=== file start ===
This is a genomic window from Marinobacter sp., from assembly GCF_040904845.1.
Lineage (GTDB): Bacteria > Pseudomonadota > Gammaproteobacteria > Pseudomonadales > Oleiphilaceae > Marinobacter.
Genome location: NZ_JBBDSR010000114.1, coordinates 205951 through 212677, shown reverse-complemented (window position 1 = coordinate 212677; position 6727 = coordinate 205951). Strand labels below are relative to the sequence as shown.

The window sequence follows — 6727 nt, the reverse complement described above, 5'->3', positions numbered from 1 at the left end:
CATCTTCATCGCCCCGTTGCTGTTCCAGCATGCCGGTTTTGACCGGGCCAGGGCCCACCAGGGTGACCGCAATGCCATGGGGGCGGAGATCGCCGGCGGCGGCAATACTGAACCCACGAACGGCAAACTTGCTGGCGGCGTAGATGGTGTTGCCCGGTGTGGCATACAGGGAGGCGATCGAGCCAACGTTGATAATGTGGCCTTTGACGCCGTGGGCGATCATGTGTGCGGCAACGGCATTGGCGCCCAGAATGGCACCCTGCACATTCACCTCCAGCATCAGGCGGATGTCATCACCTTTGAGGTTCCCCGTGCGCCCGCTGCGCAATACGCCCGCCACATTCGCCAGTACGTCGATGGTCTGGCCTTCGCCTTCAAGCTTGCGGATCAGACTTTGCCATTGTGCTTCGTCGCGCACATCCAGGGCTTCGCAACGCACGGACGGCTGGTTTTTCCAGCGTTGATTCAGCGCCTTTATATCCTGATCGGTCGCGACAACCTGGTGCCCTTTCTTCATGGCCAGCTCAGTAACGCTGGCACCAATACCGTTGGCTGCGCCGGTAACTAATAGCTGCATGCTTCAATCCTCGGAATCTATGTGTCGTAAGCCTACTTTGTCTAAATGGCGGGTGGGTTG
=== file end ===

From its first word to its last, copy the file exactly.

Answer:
This is a genomic window from Marinobacter sp., from assembly GCF_040904845.1.
Lineage (GTDB): Bacteria > Pseudomonadota > Gammaproteobacteria > Pseudomonadales > Oleiphilaceae > Marinobacter.
Genome location: NZ_JBBDSR010000114.1, coordinates 205951 through 212677, shown reverse-complemented (window position 1 = coordinate 212677; position 6727 = coordinate 205951). Strand labels below are relative to the sequence as shown.

The window sequence follows — 6727 nt, the reverse complement described above, 5'->3', positions numbered from 1 at the left end:
CATCTTCATCGCCCCGTTGCTGTTCCAGCATGCCGGTTTTGACCGGGCCAGGGCCCACCAGGGTGACCGCAATGCCATGGGGGCGGAGATCGCCGGCGGCGGCAATACTGAACCCACGAACGGCAAACTTGCTGGCGGCGTAGATGGTGTTGCCCGGTGTGGCATACAGGGAGGCGATCGAGCCAACGTTGATAATGTGGCCTTTGACGCCGTGGGCGATCATGTGTGCGGCAACGGCATTGGCGCCCAGAATGGCACCCTGCACATTCACCTCCAGCATCAGGCGGATGTCATCACCTTTGAGGTTCCCCGTGCGCCCGCTGCGCAATACGCCCGCCACATTCGCCAGTACGTCGATGGTCTGGCCTTCGCCTTCAAGCTTGCGGATCAGACTTTGCCATTGTGCTTCGTCGCGCACATCCAGGGCTTCGCAACGCACGGACGGCTGGTTTTTCCAGCGTTGATTCAGCGCCTTTATATCCTGATCGGTCGCGACAACCTGGTGCCCTTTCTTCATGGCCAGCTCAGTAACGCTGGCACCAATACCGTTGGCTGCGCCGGTAACTAATAGCTGCATGCTTCAATCCTCGGAATCTATGTGTCGTAAGCCTACTTTGTCTAAATGGCGGGTGGGTTG